The first time I heard of The Essence of Tea, I felt dismissive; why would I buy tea from China to be shipped to me in the USA via the UK? If I was going to order pu-er online—which is pretty necessary outside of Asia if you want anything of quality—why not just order directly from Asia, e.g. Yunnan Sourcing?

Since then, Essence moved its base of operations to Malaysia for humid aging potential and Panang curry, and I took the plunge on them and have experienced their consistently potent stock.

The 2005 Chang YuHao Yiwu, which I acquired during their Malaysian-storage sale, but is still the most expensive cake I’ve ever bought, is a perfect example of their ability to acquire whole-body-mind-altering pu-er. I tried a sample of this tea with a previous order and was blown away by its strength and depth, vowing to purchase it if it ever went on sale and became a little more affordable.

For a 10-year old (small-scale production?) humid-aged cake of premium Yiwu material, the compression is surprisingly hard. Also, the leaves are small, a bit coarse, and don’t seem particularly special in any way. But, pu-er is like the aikido of tea–cheating is allowed and encouraged, and appearances are deceiving. The energy and longetivity of this tea is simply incredible. With most pu-er, even those I mentally bookmark as “powerful,” 8-10 g is good for a super stimulating, 1-2 hour psychoactive session. With the Chang YuHao Yiwu, 5 g is enough to send me into deep orbit.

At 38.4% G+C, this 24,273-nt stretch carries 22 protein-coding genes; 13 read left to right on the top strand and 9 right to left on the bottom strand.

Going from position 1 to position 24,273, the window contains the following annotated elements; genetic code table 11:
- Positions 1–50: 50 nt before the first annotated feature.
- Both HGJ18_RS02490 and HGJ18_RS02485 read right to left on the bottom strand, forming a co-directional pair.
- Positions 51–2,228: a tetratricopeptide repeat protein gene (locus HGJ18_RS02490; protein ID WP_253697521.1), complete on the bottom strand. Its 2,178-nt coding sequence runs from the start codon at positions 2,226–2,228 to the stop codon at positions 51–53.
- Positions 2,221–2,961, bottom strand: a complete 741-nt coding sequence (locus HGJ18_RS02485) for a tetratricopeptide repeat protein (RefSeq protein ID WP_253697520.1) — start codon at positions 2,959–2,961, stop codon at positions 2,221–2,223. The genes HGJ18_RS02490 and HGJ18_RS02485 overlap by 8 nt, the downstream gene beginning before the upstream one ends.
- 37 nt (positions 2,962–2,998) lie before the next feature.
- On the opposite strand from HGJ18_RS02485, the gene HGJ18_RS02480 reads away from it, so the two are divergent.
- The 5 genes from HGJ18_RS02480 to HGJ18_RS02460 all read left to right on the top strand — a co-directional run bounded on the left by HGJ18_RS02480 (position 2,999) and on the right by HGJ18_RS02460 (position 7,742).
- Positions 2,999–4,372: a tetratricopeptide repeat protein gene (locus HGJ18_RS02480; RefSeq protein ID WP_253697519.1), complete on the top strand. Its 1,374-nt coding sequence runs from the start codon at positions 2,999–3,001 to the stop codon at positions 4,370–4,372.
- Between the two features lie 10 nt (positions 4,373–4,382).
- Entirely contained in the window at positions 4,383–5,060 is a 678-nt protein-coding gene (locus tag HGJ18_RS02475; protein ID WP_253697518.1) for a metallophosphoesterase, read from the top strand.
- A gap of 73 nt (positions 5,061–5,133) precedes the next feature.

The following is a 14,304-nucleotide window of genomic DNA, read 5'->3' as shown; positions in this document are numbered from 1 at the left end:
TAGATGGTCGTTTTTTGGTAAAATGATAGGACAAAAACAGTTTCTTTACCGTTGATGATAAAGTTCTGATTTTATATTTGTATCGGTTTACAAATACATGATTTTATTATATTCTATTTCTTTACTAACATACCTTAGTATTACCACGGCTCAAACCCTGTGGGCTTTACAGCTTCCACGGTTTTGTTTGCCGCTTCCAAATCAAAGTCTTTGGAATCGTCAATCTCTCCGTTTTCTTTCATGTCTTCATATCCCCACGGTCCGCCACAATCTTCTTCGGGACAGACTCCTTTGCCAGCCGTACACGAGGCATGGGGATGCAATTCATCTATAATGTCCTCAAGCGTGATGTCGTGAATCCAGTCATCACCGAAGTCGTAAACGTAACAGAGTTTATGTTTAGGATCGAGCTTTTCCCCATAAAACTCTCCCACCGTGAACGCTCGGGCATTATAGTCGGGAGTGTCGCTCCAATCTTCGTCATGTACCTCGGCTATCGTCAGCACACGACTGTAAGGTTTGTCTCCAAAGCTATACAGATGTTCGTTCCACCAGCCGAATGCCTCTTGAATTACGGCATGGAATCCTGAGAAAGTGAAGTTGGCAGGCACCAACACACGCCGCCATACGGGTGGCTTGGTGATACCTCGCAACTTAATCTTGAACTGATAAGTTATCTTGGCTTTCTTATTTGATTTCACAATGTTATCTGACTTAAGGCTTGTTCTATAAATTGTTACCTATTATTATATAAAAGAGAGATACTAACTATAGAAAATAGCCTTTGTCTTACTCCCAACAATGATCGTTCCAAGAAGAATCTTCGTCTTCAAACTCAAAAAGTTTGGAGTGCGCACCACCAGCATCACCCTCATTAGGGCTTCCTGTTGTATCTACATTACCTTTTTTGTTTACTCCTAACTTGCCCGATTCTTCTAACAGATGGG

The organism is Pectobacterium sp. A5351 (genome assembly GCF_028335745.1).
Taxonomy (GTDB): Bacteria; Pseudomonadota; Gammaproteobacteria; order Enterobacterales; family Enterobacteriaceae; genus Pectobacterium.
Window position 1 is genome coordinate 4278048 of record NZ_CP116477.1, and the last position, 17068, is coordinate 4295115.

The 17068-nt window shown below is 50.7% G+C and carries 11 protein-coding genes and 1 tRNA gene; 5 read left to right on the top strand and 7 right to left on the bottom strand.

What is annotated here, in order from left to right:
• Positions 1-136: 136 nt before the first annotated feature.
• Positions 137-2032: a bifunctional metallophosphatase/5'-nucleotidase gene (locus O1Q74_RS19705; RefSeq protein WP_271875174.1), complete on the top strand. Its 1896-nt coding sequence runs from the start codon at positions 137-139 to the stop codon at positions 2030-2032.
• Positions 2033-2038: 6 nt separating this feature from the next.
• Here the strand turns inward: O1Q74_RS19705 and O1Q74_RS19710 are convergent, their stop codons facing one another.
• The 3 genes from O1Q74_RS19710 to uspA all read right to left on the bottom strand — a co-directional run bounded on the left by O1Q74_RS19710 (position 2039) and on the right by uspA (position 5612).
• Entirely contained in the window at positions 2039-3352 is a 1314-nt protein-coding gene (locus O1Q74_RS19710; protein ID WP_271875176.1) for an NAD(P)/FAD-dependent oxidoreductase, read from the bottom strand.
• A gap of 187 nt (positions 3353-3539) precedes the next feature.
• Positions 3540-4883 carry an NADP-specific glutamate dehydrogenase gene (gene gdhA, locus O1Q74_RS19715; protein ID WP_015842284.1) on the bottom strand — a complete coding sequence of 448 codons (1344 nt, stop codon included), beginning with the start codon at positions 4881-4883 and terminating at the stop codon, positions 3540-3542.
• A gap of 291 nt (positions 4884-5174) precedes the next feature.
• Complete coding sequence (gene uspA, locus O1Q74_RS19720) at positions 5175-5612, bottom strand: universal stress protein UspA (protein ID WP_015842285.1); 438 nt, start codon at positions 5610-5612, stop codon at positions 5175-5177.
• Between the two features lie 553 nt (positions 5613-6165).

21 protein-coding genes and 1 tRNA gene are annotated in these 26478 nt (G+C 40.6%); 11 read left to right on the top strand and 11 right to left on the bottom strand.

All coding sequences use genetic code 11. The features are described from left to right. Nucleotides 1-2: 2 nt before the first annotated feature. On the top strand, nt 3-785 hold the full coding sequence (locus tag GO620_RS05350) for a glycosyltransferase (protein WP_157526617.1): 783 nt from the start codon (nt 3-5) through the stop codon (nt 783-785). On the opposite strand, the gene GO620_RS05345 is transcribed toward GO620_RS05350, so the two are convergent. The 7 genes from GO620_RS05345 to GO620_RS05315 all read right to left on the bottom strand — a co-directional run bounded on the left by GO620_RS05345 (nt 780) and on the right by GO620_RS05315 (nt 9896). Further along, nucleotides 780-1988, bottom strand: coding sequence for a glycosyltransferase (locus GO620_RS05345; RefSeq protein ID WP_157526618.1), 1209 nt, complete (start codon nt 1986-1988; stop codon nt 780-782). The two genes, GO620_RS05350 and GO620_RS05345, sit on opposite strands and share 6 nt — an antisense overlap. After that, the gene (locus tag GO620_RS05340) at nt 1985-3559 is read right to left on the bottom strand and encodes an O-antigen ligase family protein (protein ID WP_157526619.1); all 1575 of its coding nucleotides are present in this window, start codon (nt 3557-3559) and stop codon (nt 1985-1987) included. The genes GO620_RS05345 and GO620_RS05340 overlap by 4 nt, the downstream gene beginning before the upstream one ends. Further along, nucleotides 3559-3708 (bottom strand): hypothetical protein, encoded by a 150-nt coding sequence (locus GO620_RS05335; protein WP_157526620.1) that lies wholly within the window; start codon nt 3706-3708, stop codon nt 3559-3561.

If TwoDogTea had made this cake, he should call it Ahmad’s Green, or maybe The Awakening, or Autumn Rain. To me, Ahmad Jamal is an endless source of inspiration, one of the most pivotal figures in jazz—and still working. Like his music, this tea starts out smooth with barely any hints of astringency, then sneaks up behind you, WHAM, and slams you into the mat like only a 5th+ dan can. Like the motifs that Ahmad weaves into his playing, the effervescent returning themes, doubling back again and again with slight variations, this tea creates a myriad of subtle but intense feelings and moods—fiery stomach-qi, a happy, calm sensation that all is right (in this scary world) in the universe, a true lucid tea-drunkenness (a phrase that I usually think is the epitome of annoying geek-talk but is actually true here), an occasional tingling in the extremities.

A friend of mine stopped in an Indian grocery store this morning after our aikido practice to buy a large quantity of black teabags. I half-jokingly told him I could give him some real tea if he wanted, guessing what the response was going to be.

“I don’t want to mess with all that.. [gong fu tea, etc.], I don’t have time for that.”

This is a valid complaint, but for those of us involved in high complexity art forms, (the person in question is a 3rd dan in two martial arts, a collector of ephemera, and a PhD engineer), good tea seems like (or should be) such an easy sell. Compared to the rigors one puts oneself through in studying an art or discipline intensively, the huge costs involved for many hobbies (martial arts, airplane flying), the enjoyment of quality tea still seems like a bargain to me. We all have to rest. Good tea restores and rejuvenates, allows space for contemplation, and for me, is so excellent and damningly pleasantness, the way it twists and warps a tired or tense self back into a stable and creative position, that it seems to make life worth living as much any experience.

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